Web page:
An effective guide to the oft-confused ‘affect’ and ‘effect’ in their varied grammatical guises
After seeing “affect” used improperly several times in succession years ago, I photocopied the “AP Stylebook” entry, cut it out, copied it at 200 percent, then doubled its size again, knowingly contributing to deforestation and exacerbating profit declines for the Newhouse family.
Unfortunately, the small act of posting the enlarged affect/effect entry on my desk divider failed to put the issue to a rest. At some point AP updated its entry. It’s now less succinct, but it’s still a good guide. There are many good explanations out there of the correct usage, but affect/effect mix-ups remain a common usage annoyance.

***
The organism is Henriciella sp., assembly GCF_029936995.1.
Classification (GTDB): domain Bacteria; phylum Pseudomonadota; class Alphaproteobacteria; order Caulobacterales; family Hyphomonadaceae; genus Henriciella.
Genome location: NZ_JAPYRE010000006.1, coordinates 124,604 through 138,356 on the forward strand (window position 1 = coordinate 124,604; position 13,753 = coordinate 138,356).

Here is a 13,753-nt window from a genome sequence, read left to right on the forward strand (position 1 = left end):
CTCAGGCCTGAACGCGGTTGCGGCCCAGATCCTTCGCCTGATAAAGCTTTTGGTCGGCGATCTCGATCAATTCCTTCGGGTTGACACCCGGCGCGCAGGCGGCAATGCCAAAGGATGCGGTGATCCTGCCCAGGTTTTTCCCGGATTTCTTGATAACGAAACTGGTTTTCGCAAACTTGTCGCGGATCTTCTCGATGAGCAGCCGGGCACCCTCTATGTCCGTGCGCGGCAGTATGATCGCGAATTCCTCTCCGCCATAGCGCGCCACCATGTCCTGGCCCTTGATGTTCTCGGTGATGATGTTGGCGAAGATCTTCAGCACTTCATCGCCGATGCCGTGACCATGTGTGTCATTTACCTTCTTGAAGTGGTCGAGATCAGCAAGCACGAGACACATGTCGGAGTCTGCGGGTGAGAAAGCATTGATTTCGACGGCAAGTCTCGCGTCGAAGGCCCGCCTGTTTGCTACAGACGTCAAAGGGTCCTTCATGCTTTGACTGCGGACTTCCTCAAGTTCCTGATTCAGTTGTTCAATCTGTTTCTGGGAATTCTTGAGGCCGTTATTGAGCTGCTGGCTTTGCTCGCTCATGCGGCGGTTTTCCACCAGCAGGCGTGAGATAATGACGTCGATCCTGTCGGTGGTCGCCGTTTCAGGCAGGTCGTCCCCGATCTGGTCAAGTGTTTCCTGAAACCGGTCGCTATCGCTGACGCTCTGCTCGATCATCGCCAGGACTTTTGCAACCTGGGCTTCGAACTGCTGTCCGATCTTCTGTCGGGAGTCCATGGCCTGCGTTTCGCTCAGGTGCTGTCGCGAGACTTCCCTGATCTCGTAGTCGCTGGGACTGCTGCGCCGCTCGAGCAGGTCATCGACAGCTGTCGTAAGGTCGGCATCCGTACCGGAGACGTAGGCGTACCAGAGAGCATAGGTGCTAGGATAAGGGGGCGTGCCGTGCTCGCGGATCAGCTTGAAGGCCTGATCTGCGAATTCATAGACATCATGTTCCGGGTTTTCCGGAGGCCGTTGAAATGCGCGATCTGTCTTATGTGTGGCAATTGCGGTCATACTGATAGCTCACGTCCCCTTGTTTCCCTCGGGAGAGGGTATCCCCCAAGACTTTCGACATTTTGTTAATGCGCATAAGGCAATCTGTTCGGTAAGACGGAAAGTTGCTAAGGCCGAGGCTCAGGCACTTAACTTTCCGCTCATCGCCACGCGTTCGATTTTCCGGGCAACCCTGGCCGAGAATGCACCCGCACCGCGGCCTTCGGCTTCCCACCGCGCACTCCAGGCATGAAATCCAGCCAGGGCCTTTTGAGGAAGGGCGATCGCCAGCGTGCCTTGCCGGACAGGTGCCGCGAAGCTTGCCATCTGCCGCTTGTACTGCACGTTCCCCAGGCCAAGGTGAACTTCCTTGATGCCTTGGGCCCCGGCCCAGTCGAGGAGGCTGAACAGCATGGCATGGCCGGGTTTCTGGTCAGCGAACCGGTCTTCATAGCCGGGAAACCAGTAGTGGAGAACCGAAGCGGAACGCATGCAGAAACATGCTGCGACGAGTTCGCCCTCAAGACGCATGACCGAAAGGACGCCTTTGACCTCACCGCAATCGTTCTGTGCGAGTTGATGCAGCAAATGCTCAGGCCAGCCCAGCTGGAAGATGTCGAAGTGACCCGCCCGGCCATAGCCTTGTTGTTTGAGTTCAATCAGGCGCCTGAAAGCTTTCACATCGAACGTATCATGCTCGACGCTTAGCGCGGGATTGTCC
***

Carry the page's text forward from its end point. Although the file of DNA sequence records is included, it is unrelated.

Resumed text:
A copy editor friend recently suggested I blog about it. His suggestion came on the heels of another copy editor’s call for help after her brain seized up on the matter.
I did tackle affect/effect in exactly 140 characters one day in a Twitter entry:
“Don’t fear ‘effect’ as a verb. To ‘affect’ is to influence; to ‘effect’ is to bring about. ‘Effect’ something and you can take the credit.”
That, too, failed to put the issue to rest.